Back when I was a newlywed and attempting to navigate the world of the married, one of the issues that really concerned me was respect. I knew that I was supposed to give my husband respect, but at the time (mostly because I was young and foolish) I didn't always think he deserved it. I had all sorts of funny reasons why I didn't think so. And I of course, thought I was totally in the right. I remember voicing these reasons to a mentor of mine and her very wise response.
"You don't respect him because he deserves it. You respect him because he is your head. God has put him over you, no matter if you think he deserves that position or not. You respect him for the God-given position he's in and then you in trust God, not in him."
Pretty monumental to me. I'd never heard this before. In my mind, he needed to earn my respect and he needed to do it in ways that were meaningful to me. The church has pretty much followed our culture in this aspect too. "He better respect you or he's not worth it." Or, "Now when you're young, that's the time to 'train' him." Attitudes such as these are prevalent. And as prevalent as they are, they're also devastating to a marriage.
Now hear me, none of the issues I was worried about were really much of anything. They were only important to me because I was still learning what it meant to be part of a team and not just by myself. Many of the issues fell in the area of money where I thought I knew better. Oh boy did I. And the other ones, well some of them were just a result of both of us learning how to be married.
The key was this though, would I be teachable and resolve to do as advised or continue in the way that seemed right to me?
I truly wanted to have a good marriage so I decided to give her advice a shot despite my misgivings. This is what I discovered.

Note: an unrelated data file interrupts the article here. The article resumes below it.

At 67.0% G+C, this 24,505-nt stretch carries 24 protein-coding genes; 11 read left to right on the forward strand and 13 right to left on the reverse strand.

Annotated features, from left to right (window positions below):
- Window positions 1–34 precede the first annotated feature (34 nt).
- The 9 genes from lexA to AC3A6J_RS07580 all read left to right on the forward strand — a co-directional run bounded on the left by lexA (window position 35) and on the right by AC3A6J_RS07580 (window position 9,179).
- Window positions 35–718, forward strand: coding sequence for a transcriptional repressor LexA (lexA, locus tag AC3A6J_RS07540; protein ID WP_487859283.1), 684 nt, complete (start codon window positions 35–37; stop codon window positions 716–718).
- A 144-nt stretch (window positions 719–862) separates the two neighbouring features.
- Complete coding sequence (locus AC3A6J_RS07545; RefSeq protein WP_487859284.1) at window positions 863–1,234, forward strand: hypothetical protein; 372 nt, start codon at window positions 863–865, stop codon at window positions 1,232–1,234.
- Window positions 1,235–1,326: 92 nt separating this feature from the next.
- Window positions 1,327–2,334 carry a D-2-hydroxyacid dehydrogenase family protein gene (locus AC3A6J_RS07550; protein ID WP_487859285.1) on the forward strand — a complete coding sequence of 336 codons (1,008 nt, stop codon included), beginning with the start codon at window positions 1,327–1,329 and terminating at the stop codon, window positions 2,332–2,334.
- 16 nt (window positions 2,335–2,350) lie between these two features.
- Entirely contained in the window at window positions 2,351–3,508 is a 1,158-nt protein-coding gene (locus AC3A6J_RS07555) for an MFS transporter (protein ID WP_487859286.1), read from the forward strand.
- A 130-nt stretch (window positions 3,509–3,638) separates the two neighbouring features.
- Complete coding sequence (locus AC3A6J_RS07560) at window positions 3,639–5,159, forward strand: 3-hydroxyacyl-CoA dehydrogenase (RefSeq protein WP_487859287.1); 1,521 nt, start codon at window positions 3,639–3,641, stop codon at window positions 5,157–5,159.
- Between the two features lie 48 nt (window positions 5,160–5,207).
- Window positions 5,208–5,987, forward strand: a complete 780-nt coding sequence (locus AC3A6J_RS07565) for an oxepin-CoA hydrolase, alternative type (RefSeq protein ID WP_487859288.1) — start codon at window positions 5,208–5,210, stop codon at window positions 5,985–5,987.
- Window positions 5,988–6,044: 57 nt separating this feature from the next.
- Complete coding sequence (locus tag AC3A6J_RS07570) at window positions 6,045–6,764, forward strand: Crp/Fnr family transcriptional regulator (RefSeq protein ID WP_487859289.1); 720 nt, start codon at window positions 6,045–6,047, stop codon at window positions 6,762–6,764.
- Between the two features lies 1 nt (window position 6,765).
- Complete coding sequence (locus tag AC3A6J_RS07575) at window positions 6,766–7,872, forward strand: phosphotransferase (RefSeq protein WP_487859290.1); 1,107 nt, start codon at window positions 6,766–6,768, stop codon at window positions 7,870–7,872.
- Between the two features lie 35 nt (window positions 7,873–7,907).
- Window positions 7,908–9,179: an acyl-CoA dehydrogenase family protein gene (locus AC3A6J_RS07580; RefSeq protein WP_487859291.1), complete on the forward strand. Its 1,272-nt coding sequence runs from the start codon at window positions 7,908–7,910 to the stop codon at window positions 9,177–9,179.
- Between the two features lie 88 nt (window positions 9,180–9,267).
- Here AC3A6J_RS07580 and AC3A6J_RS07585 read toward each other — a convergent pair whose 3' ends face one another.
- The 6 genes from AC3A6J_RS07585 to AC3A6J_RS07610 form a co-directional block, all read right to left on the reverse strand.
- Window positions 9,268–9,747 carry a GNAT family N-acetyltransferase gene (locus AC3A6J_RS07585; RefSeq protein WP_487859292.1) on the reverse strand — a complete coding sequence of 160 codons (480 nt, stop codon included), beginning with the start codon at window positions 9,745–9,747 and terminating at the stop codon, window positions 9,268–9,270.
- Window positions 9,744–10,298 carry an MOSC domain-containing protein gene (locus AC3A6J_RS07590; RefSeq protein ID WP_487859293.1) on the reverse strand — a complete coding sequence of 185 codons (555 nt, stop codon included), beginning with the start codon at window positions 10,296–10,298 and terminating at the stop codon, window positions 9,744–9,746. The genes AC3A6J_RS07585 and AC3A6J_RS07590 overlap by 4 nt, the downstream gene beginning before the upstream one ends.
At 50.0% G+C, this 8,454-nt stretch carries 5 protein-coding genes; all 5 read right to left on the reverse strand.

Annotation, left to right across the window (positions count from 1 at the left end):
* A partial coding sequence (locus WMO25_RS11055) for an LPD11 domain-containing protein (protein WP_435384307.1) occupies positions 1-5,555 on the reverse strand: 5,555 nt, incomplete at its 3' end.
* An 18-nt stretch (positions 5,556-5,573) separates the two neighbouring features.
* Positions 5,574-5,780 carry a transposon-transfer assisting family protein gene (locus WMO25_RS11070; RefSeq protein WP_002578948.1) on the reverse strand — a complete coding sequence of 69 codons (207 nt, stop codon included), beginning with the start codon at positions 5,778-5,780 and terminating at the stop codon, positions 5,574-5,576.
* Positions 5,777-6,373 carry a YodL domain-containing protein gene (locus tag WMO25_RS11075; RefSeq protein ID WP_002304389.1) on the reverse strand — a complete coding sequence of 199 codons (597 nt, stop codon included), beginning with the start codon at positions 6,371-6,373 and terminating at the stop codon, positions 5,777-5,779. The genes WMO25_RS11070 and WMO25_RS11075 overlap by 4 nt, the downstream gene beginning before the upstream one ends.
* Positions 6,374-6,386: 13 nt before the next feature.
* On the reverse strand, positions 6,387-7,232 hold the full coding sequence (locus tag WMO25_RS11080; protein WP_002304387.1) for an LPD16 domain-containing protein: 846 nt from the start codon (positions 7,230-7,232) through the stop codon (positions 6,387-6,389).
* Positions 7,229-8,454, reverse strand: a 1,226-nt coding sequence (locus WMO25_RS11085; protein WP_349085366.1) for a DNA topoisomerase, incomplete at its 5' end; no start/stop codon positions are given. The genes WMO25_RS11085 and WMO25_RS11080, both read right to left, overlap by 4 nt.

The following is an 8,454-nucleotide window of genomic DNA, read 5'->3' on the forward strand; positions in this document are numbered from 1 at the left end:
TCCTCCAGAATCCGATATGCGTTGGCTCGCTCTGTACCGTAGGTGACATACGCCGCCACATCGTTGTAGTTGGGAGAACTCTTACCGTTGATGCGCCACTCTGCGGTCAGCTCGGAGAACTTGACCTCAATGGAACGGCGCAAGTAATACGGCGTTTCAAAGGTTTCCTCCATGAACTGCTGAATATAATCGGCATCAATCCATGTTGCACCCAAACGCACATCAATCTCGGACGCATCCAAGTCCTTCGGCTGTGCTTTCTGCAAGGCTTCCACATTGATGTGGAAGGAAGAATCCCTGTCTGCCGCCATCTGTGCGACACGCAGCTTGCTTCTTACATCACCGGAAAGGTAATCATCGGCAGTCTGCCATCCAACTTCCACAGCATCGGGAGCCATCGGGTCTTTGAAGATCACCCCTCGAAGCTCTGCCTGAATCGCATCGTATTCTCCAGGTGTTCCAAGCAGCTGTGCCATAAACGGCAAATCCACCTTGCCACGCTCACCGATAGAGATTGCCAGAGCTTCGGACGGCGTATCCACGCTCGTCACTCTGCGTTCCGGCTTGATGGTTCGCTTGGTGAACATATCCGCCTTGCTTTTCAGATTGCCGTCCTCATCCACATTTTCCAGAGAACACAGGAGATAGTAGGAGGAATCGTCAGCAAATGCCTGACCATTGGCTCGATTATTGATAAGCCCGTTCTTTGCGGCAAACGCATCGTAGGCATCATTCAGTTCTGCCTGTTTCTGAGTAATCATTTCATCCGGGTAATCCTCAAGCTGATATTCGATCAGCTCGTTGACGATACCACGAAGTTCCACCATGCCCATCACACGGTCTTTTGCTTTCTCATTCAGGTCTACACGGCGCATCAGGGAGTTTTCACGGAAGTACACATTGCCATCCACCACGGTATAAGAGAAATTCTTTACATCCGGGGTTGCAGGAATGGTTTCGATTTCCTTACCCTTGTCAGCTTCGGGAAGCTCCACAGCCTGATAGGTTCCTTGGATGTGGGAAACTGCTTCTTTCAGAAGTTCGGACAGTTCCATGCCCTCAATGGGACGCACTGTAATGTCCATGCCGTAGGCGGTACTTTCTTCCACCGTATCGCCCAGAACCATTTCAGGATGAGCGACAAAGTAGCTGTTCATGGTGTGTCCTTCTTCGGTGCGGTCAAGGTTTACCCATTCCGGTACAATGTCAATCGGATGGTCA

For one, I think much more highly of myself than I ought. Enough said.
Secondly, I do not have the same protective eye that Steve has. I might've thought that I had more "street knowledge" about certain things, but the truth is that over and over again, the eye that God has given to Steve to see danger and protect our family stepped in and saved us when I would've gone a different route. These events humbled me and caused my respect to rise.
Thirdly, and most importantly, when I began to just respect Steve because he is my head and not because I felt he deserved it, he rose to it. He began acting more respectable, which made me respect him even more, which made him act even more respectable (and the vicious cycle continued).....Ha ha ha!
When he felt I had let go and shifted the responsibilities to him, he had to own it and he learned to be a better leader, husband and man. The weight he bore caused him to bear up under it with pride and determination. If I would've kept trying to help shoulder it, he would've felt more and more like a wimp. It definitely was strength I was after anyway. Ironically, I had to move out of the way to let him be strong.
It all came down to a choice.
Often love is described this way and I believe it to be true. Love is a choice.
But so is respect. It's a choice.
I don't always know better. But God does.
God has put our husbands in a position that requires much responsibility. Of course we work as a team. Of course, there is mutual respect. But when the rubber meets the road, at the end of the day, I better respect the man God has given me no matter what.
And when mistakes are made, (for there have been mistakes and there will be more) I need to remember that I'm just as culpable.
I'm also just as likely to need forgiveness.